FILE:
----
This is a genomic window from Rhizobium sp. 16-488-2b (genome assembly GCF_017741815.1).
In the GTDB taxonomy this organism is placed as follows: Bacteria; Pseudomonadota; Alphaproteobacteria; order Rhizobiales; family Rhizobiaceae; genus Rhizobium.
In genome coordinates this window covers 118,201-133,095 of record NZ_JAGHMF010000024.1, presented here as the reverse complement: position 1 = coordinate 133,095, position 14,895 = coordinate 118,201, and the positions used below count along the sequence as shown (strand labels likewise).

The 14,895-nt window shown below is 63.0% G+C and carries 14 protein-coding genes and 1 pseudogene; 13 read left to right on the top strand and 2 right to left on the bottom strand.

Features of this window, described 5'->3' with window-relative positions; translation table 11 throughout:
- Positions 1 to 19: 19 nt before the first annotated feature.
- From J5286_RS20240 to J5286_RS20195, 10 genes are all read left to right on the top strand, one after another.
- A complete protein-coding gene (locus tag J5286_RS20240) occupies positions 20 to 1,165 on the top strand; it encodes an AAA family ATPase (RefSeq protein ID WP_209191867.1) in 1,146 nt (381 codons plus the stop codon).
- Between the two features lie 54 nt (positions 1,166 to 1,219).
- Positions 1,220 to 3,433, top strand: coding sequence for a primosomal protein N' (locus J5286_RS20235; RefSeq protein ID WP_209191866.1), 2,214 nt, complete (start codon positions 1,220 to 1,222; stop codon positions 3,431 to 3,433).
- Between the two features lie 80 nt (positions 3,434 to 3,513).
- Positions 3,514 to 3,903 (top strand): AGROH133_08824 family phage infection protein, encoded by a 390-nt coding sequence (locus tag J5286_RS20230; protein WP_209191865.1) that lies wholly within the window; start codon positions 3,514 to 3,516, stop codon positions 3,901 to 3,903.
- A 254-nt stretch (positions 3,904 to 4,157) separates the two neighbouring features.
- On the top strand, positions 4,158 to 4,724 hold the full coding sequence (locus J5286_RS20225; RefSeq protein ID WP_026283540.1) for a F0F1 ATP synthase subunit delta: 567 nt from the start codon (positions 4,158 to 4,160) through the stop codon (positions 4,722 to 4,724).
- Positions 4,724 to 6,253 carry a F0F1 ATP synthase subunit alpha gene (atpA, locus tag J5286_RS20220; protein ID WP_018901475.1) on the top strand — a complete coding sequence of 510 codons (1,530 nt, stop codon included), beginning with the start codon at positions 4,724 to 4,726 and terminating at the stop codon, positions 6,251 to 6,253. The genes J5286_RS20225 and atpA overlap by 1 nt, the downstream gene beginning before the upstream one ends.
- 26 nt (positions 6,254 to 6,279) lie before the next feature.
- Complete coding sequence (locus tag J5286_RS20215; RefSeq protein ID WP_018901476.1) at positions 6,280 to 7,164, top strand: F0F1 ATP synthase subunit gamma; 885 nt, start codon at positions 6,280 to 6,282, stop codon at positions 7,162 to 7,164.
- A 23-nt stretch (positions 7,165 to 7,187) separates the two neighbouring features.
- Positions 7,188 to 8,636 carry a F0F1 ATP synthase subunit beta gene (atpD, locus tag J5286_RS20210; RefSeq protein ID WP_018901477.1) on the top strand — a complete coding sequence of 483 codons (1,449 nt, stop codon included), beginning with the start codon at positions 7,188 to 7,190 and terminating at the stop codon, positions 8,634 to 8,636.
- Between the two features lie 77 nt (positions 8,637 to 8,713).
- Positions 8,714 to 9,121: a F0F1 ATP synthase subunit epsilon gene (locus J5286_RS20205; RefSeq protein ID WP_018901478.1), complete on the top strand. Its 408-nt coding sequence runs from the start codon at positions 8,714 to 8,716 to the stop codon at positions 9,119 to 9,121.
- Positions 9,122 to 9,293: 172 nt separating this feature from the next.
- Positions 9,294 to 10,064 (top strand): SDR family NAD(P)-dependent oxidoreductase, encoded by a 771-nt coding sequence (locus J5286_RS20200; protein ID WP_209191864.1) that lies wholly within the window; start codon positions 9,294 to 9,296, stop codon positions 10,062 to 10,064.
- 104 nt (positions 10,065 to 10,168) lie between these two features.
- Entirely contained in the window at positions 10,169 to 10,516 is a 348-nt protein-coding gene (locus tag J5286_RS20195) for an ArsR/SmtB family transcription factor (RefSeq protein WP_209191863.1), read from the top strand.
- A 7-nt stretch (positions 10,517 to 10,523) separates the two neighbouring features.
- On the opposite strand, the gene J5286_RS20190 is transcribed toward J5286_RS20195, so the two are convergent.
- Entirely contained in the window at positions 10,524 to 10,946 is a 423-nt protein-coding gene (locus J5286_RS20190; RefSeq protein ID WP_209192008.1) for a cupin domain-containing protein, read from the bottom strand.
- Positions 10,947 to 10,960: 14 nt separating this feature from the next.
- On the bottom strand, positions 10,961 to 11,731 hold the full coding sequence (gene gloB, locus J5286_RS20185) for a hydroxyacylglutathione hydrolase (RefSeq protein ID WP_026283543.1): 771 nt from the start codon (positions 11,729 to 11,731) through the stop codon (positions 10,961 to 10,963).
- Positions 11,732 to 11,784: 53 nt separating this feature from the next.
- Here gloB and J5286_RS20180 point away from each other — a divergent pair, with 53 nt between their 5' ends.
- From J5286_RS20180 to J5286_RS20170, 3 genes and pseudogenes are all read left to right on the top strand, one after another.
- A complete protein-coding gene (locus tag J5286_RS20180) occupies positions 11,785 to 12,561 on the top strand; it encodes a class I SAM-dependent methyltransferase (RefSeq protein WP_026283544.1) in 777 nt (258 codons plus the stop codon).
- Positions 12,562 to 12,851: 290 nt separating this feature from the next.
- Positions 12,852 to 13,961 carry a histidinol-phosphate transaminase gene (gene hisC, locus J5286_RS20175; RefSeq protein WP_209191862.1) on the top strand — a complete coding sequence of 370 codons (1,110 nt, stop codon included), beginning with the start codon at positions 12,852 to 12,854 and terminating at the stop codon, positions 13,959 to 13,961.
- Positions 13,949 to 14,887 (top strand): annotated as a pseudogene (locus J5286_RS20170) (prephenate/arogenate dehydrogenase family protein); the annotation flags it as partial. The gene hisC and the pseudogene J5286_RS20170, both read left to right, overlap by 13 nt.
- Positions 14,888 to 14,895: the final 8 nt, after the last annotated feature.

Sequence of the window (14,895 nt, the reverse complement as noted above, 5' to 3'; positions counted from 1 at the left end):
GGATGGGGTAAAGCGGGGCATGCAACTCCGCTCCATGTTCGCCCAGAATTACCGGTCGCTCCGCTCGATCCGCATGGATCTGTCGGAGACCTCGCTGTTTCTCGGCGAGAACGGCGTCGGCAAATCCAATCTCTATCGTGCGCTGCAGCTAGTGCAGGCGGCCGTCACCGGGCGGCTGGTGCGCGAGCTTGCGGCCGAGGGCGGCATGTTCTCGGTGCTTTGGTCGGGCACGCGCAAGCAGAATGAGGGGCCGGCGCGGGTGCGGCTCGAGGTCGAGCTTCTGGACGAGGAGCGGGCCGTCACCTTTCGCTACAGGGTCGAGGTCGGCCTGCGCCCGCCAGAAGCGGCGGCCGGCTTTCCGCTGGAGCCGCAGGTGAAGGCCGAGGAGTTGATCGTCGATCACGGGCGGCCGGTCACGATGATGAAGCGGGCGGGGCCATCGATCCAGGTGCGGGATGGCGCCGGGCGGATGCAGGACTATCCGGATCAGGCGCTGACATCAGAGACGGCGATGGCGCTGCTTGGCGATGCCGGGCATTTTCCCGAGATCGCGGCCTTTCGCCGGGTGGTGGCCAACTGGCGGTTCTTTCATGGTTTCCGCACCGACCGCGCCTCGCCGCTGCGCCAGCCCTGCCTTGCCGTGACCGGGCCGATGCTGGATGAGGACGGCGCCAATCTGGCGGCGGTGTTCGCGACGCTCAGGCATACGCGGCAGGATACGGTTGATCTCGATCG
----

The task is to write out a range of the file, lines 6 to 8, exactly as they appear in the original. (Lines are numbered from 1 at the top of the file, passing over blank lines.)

- Positions 1 to 19: 19 nt before the first annotated feature.
- From J5286_RS20240 to J5286_RS20195, 10 genes are all read left to right on the top strand, one after another.
- A complete protein-coding gene (locus tag J5286_RS20240) occupies positions 20 to 1,165 on the top strand; it encodes an AAA family ATPase (RefSeq protein ID WP_209191867.1) in 1,146 nt (381 codons plus the stop codon).